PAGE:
Top Western with characters too realistic for modern audiencesReviewed bydrystyxVote: 9/10

This Western might be best described as a "motley posse" Western. The irony here is that Audie Murphy's other famous posse Western, POSSE FROM HELL, probably sums up this posse just as well.

There are other similarities. Both posses are filled with very credible characters. The big difference here is Audie's character. In POSSE FROM HELL he played more of a Hollywood cliché, another of those rebels without a cause sorts who are angry for exactly no reason.

Here, he plays a more believable character, a mature man more in tune with the realities of the old West. Purists may grumble about the lack of dust and sweat on these colorful props and clothes, but there are two chief reasons for this spectacular style of cinematography. First, is it's artistic, of course. Secondly, and what we see is a problem later in the "dust and dirt" Westerns, is there is less confusion. The film is supposed to tell a story. With the vivid spectacle, we know what is going on. The trouble with showing what the characters see is that we don't know what is going on. Okay, the dork who pauses and magnifies each frame, he knows, but sane, mature people will refuse to do this.

The characters make this a superior Western, no doubt about it. Murphy is a "stepfather" whose son doesn't know his real father is not only an escaped convicted killer, but that he was once a Texas Ranger along with the stepfather.

The relationships and dialog concerning the family could still be used today. In fact, I've seen real father-wife-stepfather-child dialogs today that are almost identical to the lines in the film, from people who have never heard of Audie Murphy, much less seen the film. The directing and writing here, certainly of characters, is as full of insight as you will find.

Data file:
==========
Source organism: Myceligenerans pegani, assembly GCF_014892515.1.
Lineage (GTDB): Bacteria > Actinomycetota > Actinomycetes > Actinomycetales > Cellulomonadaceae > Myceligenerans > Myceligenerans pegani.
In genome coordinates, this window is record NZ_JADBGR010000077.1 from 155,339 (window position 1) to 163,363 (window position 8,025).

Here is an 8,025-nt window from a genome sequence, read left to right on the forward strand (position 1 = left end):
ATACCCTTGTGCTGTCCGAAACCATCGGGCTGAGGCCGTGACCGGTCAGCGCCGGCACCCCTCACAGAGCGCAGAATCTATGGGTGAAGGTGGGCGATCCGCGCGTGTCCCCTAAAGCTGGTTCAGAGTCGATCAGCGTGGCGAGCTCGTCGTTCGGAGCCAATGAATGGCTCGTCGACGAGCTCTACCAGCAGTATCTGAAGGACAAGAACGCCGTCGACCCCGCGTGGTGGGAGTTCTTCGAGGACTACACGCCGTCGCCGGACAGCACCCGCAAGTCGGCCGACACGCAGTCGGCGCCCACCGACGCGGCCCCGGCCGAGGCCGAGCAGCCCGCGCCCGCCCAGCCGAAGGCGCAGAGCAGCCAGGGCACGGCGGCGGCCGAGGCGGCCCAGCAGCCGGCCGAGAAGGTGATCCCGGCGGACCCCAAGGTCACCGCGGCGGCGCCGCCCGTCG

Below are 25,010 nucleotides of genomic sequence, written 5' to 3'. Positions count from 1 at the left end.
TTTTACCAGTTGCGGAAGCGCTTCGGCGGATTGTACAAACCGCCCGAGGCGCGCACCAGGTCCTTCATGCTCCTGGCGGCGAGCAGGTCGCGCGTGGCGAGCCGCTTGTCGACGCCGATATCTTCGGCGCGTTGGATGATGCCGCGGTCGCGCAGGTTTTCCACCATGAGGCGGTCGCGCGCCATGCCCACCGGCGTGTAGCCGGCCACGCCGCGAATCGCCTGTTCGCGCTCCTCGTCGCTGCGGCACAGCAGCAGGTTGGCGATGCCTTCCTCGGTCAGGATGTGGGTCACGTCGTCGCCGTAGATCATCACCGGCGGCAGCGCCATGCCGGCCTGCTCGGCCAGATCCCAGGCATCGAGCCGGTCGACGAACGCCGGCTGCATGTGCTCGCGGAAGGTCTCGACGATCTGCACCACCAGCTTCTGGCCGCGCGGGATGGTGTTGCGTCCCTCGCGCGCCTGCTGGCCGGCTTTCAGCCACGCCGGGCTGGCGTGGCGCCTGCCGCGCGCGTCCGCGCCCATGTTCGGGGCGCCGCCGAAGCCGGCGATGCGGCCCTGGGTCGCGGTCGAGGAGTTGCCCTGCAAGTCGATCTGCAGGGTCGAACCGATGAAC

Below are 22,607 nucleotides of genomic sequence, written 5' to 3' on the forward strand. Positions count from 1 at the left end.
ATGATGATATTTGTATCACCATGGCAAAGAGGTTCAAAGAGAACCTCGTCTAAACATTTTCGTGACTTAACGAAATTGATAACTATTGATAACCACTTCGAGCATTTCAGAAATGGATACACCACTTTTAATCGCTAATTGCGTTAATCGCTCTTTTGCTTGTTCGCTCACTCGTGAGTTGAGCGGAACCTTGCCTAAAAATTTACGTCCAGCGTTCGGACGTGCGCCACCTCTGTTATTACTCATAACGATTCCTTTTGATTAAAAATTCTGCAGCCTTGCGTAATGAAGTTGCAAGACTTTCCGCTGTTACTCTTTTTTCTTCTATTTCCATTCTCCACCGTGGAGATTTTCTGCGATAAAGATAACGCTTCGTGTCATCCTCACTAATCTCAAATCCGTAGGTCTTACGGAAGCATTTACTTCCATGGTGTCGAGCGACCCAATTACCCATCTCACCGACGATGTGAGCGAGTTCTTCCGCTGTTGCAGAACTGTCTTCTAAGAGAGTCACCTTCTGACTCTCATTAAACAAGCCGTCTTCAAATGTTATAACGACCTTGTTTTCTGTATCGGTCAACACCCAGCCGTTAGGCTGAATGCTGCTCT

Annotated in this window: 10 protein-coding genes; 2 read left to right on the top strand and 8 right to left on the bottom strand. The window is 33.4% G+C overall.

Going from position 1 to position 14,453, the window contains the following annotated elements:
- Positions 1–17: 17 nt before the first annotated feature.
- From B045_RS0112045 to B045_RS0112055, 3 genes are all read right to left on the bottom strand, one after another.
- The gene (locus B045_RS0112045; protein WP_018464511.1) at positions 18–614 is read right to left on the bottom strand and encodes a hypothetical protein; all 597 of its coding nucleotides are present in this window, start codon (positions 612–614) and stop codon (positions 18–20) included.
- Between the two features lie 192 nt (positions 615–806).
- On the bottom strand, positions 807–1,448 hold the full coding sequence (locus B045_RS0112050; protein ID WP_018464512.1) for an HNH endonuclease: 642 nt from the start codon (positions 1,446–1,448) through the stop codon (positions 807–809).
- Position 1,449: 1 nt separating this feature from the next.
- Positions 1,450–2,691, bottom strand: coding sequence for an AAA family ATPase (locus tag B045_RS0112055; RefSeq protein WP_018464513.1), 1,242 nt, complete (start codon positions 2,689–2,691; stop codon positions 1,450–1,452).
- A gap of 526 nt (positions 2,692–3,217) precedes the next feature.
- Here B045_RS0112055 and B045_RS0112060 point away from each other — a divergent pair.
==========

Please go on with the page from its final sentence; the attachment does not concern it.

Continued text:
That shouldn't surprise you, that a film from over half a century ago would have more insight. Hollywood really lost the "insight" and "character" with the seventies mainstream. These older films not only had writers who had to live more mature lives, but also had to appeal to more mature audiences than the later cubicle dwellers.

The subtle differences between the posse members also deserves note. The skipper plays the lawman of the group, and is much more like a real town lawman than people today would think, full of fear and desperation. The "chief" of Control plays a very realistic honest member of the posse. The two town tough guys, bouncers in the saloon, are shown to have their different personalities. One is pure evil, but the other has some "manly" qualities, refusing to kill the woman for thousands of tax free dollars. The old grizzled veteran reveals multiple dimensions about himself, but most notably his demonic side, a side which we see mostly in the characters we could almost respect otherwise, as he lightly discards the squaws he butchered.

Audie's nemesis begins the film with a demonic act, in fact. We never forget what he is, and that there is an evil in him that isn't in those of us who aren't psychopaths. No doubt, some of the IMDb bubble boys and beavis types, will think he's "cool", but to people who deal with reality on a more usual basis, Audie's character will be the one who looks "cool".